16 June, 2011

Private business exit: Q13b. How do you manage the sale process? Part II

Continuing our series on selling a mid-size privately-held business, in Part I of question 13 we looked at some of the choices for the actual sales process. Now let’s look at a typical process (although there are many variants):

  • Contacting the potential buyers, often with a teaser (written or verbal) which doesn’t identify the company or give too much away, just enough to get them to sign a confidentiality and good behaviour agreement in order to get the next level of information.
  • Sending out a brief 2-4 page overview of the business, to get expressions of interest in bidding and, sometimes, proof of substance that they have the wherewithal to buy the business.
  • Sending out a detailed information memorandum describing the business, with ample details to enable an indicative bid to be made.
  • Selecting a short-list of bidders to enter negotiations. This is where things can get tricky, because indicative bids are non-binding, and some competitors can make high bids just to get into the next stage.
  • The next stages can go in various orders: site visits, executive presentations, due diligence (thoroughly going over all your records and learning all your secrets), preparation of final binding bids, negotiation of sale agreements. Some buyers like to get a deal done, subject to due diligence not showing anything untoward, others want to do due diligence before committing to a price. Some do it all at the same time. Although it’s your process, it’s here you might need to be flexible.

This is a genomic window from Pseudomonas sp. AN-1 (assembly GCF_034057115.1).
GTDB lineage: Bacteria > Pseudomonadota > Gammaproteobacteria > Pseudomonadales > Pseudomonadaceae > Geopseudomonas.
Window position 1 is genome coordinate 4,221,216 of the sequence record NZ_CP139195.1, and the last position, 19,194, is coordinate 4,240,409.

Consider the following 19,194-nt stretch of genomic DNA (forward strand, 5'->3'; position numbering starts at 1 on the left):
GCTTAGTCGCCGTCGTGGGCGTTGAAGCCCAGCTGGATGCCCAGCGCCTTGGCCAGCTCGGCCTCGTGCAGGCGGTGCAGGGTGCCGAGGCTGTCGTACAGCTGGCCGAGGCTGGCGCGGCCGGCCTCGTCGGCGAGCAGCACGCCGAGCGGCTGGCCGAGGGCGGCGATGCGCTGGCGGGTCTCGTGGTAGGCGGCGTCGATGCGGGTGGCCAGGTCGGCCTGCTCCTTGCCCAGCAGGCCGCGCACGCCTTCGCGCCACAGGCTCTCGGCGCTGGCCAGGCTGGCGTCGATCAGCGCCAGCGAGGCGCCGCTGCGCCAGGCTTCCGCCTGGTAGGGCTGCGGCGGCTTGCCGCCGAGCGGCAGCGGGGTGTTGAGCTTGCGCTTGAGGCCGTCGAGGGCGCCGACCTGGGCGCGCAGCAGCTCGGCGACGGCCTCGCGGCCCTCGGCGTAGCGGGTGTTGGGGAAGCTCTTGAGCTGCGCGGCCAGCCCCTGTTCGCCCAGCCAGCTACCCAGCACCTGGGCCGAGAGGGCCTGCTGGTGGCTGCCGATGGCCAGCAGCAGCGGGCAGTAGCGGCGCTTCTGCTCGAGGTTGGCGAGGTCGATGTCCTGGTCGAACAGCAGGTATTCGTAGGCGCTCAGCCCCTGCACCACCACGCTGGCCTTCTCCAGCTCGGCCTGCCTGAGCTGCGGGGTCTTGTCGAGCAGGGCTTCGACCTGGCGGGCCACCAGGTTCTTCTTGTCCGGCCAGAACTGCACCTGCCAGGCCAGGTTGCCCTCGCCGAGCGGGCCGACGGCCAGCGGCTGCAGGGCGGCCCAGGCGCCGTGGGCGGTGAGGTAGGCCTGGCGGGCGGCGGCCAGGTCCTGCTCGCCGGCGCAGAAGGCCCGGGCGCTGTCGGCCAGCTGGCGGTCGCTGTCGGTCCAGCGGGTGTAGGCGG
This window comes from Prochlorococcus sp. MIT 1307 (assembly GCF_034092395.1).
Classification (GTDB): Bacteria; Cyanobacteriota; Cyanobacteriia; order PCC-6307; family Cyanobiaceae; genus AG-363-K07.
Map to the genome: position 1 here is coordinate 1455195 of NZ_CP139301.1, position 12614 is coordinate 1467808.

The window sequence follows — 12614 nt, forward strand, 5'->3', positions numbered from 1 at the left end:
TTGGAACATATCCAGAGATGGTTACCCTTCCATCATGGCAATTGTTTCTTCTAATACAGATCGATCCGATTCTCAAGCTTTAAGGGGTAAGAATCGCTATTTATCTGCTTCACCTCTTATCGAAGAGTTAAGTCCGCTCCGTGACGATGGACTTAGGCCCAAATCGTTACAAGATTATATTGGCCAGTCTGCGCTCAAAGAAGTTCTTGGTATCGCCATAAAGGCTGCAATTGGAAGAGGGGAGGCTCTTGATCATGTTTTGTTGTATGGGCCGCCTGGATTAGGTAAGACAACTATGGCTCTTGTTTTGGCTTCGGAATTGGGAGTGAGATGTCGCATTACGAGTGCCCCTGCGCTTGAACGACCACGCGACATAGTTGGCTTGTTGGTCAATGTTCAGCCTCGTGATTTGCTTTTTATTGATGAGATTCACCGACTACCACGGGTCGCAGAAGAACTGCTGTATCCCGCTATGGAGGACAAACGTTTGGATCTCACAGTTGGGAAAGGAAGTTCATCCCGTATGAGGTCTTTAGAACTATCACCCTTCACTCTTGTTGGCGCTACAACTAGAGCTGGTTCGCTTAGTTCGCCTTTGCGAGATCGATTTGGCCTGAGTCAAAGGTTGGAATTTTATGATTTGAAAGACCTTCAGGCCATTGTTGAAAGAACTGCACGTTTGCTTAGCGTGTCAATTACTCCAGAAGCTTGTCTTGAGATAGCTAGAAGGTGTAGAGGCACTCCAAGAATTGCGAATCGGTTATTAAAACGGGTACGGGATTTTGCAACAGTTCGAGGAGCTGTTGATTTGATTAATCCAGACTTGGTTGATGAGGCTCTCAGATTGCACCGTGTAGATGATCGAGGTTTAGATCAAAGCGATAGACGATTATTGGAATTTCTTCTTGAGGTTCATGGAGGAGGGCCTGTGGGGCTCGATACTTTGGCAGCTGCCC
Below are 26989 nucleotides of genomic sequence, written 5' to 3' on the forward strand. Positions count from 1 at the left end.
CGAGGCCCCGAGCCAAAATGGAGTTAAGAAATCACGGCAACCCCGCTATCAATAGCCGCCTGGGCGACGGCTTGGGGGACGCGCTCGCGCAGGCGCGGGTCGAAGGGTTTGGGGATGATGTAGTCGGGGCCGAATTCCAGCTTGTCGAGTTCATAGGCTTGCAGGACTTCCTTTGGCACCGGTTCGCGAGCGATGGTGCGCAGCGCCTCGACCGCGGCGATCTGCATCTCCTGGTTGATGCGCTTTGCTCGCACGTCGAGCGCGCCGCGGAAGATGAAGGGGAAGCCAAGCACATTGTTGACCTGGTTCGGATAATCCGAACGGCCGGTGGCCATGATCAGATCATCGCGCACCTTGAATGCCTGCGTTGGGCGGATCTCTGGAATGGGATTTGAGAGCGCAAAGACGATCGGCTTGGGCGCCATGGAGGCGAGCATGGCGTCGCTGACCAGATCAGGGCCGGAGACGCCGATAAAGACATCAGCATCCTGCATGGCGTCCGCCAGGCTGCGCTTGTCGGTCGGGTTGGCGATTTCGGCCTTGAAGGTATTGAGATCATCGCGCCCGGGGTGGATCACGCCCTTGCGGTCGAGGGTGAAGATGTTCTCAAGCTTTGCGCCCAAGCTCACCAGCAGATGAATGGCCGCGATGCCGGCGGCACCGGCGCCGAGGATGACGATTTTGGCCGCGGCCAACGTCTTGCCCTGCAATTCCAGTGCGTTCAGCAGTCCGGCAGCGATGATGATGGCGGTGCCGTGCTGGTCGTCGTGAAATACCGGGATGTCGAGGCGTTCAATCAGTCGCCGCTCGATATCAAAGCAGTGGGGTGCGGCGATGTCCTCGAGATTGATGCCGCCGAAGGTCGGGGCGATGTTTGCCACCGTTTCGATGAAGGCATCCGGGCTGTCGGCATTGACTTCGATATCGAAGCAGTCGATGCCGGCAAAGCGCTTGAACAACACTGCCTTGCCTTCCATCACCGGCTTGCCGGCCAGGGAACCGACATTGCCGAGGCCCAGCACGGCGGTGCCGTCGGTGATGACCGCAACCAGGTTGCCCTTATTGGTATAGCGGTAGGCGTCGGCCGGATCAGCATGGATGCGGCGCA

Most executives and owners have limited experience of business sale. By now, if you’ve followed this series from the beginning, you’ll have realized that planning, preparation, execution and coordination form a huge task. We’ve already looked at selling the business yourself or using an agent. You should most definitely involve your accountant and your lawyer early in the process. However, they can’t do all that other stuff we’ve been talking about throughout this series, and your executive team is busy running the business, remember. So that means it’s probably down to you.

However, you can bring in help, to advice you and to manage the process. Just watch out, though - there are a lot of wannabees out there. Ask - and check - about experience, reputation and integrity. Consider using a specialist M&A lawyer; a great deal one costs big bucks, but can really make you money.  Peter Castle has been my big-hitter lawyer on several major projects over the years.  He fits into that rare category of “expensive, but worth it”.  ISAMBARD can provide strategic advice and interim executive resources before, during, and after the sale/acquisition - on either the buy or sell side. I like to think we’re "expensive, but worth it" too!

First posted October 22nd, 2008

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